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Did Rudy Gobert break an unwritten rule of basketball in win over Jazz?


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SALT LAKE CITY β€” Rudy Gobert received a pass under the basket as the final seconds ticked away in his first game back in Utah.

All he needed to do was let the clock run dry and he could enjoy a happy homecoming to Salt Lake City. He didn't need to shoot, but he did anyway.

With 2.4 seconds left in the game, Gobert laid it up and put the finishing touches on a 118-108 victory over his former team. Apparently, that was a big no-no.

Oh, the joys of unwritten rules.

Jazz guard Malik Beasley took exception to Gobert's meaningless basket and confronted him midcourt after the final buzzer. The two players stood chest-to-chest (or at least as close as one can get to chest-to-chest when going toe-to-toe with Gobert), and exchanged pleasantries.

"It was just disrespectful," Beasley said. "It's the unwritten rule of basketball and I told him that."

Beasley wasn't the only member of the Jazz that didn't like the basket. Utah coach Will Hardy looked pretty annoyed when it happened, and when asked about the final play gave a sarcastic response.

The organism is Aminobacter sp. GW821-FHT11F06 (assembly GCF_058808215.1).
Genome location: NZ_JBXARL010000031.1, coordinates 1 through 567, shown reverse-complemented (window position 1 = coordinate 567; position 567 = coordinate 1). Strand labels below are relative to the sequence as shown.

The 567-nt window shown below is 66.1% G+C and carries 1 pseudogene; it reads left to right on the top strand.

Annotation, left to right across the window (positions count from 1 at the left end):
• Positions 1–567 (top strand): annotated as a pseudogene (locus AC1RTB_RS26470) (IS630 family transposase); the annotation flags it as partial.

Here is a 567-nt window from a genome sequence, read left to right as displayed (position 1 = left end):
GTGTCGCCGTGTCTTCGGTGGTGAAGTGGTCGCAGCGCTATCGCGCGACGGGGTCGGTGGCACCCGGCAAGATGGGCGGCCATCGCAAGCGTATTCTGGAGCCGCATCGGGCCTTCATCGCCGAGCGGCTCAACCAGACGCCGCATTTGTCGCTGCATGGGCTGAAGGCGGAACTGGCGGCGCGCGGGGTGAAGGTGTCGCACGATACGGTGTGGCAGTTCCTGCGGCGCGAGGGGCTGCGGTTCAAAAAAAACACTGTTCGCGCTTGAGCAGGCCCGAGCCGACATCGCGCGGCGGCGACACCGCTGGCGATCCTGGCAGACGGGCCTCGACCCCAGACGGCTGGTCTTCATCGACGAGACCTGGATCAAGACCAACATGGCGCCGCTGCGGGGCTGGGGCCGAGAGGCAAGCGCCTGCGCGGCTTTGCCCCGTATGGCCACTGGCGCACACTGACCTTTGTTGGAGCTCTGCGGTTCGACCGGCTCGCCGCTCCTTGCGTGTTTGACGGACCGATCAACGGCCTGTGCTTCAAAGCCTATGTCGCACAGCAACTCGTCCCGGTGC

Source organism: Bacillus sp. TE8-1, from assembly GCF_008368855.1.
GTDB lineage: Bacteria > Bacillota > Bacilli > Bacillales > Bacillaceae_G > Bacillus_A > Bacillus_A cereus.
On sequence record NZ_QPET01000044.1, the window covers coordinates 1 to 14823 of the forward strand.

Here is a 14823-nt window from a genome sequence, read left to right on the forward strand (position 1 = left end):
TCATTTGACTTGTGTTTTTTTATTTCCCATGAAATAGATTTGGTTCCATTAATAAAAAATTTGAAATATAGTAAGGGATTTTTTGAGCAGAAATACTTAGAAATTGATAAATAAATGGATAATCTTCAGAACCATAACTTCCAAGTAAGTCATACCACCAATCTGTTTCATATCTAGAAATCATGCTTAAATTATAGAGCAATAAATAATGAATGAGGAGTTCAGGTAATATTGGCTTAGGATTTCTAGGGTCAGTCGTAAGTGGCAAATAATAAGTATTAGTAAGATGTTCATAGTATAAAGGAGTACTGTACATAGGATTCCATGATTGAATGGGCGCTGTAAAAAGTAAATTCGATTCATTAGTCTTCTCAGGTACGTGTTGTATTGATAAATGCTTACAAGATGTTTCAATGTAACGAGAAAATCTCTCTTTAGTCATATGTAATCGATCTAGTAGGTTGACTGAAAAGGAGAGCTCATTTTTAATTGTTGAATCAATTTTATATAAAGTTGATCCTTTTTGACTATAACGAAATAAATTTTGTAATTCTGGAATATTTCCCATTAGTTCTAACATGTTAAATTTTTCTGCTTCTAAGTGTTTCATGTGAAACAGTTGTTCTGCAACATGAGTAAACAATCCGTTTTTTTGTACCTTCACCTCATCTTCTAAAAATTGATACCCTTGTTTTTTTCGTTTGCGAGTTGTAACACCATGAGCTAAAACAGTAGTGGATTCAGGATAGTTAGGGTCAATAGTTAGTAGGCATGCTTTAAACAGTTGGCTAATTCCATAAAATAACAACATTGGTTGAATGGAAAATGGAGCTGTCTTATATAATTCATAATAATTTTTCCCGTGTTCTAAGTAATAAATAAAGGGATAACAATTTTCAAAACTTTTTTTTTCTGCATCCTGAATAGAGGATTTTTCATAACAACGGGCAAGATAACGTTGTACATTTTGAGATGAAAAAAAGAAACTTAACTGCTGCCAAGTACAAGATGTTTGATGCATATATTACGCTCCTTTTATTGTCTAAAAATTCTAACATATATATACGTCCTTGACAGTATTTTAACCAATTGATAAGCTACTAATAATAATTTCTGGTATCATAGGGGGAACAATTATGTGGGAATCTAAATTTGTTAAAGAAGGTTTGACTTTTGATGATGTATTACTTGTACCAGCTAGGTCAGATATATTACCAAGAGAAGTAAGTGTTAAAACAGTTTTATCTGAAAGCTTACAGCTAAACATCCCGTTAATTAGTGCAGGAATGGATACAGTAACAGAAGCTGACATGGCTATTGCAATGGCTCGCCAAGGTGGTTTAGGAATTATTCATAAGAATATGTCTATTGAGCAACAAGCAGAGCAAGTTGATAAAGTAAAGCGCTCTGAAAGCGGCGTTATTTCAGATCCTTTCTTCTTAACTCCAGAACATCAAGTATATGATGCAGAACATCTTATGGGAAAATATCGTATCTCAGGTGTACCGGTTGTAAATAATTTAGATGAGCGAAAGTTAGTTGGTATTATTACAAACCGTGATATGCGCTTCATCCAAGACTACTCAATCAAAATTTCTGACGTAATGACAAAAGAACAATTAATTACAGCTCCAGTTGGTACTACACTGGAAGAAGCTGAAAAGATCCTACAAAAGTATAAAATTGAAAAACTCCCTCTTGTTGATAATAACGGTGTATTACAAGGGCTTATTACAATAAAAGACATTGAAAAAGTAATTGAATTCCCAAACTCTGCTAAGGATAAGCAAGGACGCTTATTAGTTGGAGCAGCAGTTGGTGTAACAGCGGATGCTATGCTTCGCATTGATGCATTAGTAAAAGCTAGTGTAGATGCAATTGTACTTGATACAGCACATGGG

"It was a nice layup. He now has 22 points," he said. "Played a great game. That's the extent of my thoughts."

As for Mike Conley, who shared the court with Gobert for three seasons, he said he wished the game was closer β€” or the Jazz were ahead β€” so it wouldn't have mattered.

"There's unwritten rules in everything," Conley said. "Obviously, we didn't like what happened at the end of the game, but it happens; it happened. We'd rather win the game and not have to worry about it. It is what it is, but, obviously, we don't like it."

It should be noted that Jazz forward Jarred Vanderbilt did a very similar thing at the end of the two team's first matchup this season. Vanderbilt slammed home an uncontested dunk in the waning seconds of a Utah victory when it was clear Minnesota wasn't going to foul to extend the game. He even added a primal scream in for good measure.

Funny enough, Gobert wasn't the first one to break the apparent sacred unwritten rule on Friday, either. In New Orleans, Zion Williamson laid down a dunk-contest-worthy slam in the waning seconds of the Pelicans' win over Phoenix. The Suns, as expected, also went after Williamson following his highlight play.

"If they did the same thing, I wouldn't have a problem with it," Williamson said.

But let's get back to what happened in Utah. So why did Gobert decide to put the finishing touches on the game like he did?

"I've been taught to play basketball until the last second," he said after the game "For me, there was never an attempt to disrespect anybody."

Minnesota coach Chris Finch notes the Jazz played press coverage on the final play, too. As half-hearted as that press may have been, it invited the Wolves to try at least a little. So, they did.

Gobert was also annoyed that the little dust up at center court kept him from speaking with his old teammates after the game.

"For this guy to step in front of me, he wasn't going to do anything anyway, so I didn't get to shake hands with my guys," he said. "So it kind of killed my moment. It is what it is, some guys just want attention."

On Friday, oddly enough, late-game meaningless buckets commanded the most attention.

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